Politics

Former Goldman Sachs President Harvey Schwartz makes a big late donation to Joe Biden

Harvey Schwartz, President and Co-Chief Operating Officer of Goldman Sachs Group Inc.

Andrew Harrer | Bloomberg | Getty Images

A former Goldman Sachs president made a late contribution to one of Joe Biden's joint fundraising committees just three weeks ago.

Harvey Schwartz donated $ 100,000 to the Biden Action Fund. Schwartz's name appears on a file held by the Bundestag Electoral Commission, and a person with direct knowledge of the matter confirmed that it was him.

The committee raises funds for Biden's campaign, the Democratic National Committee and the States Parties.

The file lists Schwartz and a New York address and describes his job as "self-employed". The post was edited on October 5th, records show.

Schwartz left the bank in 2018 after serving as president for a little over a year. Prior to this position, he was Goldman's chief financial officer.

He was involved in a reported succession battle with David Solomon while the two served as co-presidents and co-chief operating officers. Both were supposed to replace veteran CEO Lloyd Blankfein, but it was Solomon who ended up taking first place. According to the New York Times, Schwartz threatened to resign if he didn't get the CEO appearance. He retired in 2018.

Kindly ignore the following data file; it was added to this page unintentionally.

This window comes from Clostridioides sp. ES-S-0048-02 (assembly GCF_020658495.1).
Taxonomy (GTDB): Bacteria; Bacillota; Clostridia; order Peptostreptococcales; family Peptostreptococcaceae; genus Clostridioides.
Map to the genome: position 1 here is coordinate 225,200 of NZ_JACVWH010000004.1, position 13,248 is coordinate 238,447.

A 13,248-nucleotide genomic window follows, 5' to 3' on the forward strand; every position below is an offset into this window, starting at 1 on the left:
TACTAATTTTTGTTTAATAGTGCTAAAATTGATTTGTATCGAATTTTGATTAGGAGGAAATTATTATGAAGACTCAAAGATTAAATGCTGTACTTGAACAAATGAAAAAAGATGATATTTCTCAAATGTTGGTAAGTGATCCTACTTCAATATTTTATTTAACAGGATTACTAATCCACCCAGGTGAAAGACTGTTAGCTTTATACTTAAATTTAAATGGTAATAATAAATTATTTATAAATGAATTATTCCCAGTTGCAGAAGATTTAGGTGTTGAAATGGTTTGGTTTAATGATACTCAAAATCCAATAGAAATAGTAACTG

Schwartz's contribution to Biden this month was the largest political donation he has ever made, according to the non-partisan Center for Responsive Politics. It's also one of the largest donations the Biden Action Fund received in the first two weeks of October. He's been giving to Republicans and Democrats for the past few years.

Schwartz declined to comment when asked about the six-figure investment.

The donation is the latest example of big money from Wall Street in support of Biden.

Securities and investments people have spent over $ 50 million supporting Biden's presidential run. This includes spending millions on outside groups that support the democratic candidate.

Meanwhile, President Donald Trump's supporters on Wall Street have withdrawn to support his offer for re-election.

In the final two weeks of the election, Biden, DNC, and their joint fundraising committees had $ 330 million. Trump, the Republican National Committee, and their joint fundraising committees held over $ 220 million over the same period.

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